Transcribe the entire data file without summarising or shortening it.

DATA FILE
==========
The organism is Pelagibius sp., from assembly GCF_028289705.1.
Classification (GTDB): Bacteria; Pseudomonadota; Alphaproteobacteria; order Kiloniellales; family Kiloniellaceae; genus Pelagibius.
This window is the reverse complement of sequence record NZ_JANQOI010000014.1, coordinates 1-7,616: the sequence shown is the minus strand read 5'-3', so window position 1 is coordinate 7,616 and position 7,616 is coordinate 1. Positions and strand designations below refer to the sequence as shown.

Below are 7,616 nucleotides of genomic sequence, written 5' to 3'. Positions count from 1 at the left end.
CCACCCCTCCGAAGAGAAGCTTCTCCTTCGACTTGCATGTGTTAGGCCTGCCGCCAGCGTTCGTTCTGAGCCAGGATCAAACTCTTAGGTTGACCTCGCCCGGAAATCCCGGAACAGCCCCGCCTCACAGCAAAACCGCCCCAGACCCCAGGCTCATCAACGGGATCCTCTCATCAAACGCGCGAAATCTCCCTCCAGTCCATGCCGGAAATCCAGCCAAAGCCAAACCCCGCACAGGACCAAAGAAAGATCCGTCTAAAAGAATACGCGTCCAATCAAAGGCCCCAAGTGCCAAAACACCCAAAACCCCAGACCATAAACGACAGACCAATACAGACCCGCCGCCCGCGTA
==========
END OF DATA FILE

The organism is Pelagibius sp., from assembly GCF_028289705.1.
Classification (GTDB): Bacteria; Pseudomonadota; Alphaproteobacteria; order Kiloniellales; family Kiloniellaceae; genus Pelagibius.
This window is the reverse complement of sequence record NZ_JANQOI010000014.1, coordinates 1-7,616: the sequence shown is the minus strand read 5'-3', so window position 1 is coordinate 7,616 and position 7,616 is coordinate 1. Positions and strand designations below refer to the sequence as shown.

Below are 7,616 nucleotides of genomic sequence, written 5' to 3'. Positions count from 1 at the left end.
CCACCCCTCCGAAGAGAAGCTTCTCCTTCGACTTGCATGTGTTAGGCCTGCCGCCAGCGTTCGTTCTGAGCCAGGATCAAACTCTTAGGTTGACCTCGCCCGGAAATCCCGGAACAGCCCCGCCTCACAGCAAAACCGCCCCAGACCCCAGGCTCATCAACGGGATCCTCTCATCAAACGCGCGAAATCTCCCTCCAGTCCATGCCGGAAATCCAGCCAAAGCCAAACCCCGCACAGGACCAAAGAAAGATCCGTCTAAAAGAATACGCGTCCAATCAAAGGCCCCAAGTGCCAAAACACCCAAAACCCCAGACCATAAACGACAGACCAATACAGACCCGCCGCCCGCGTA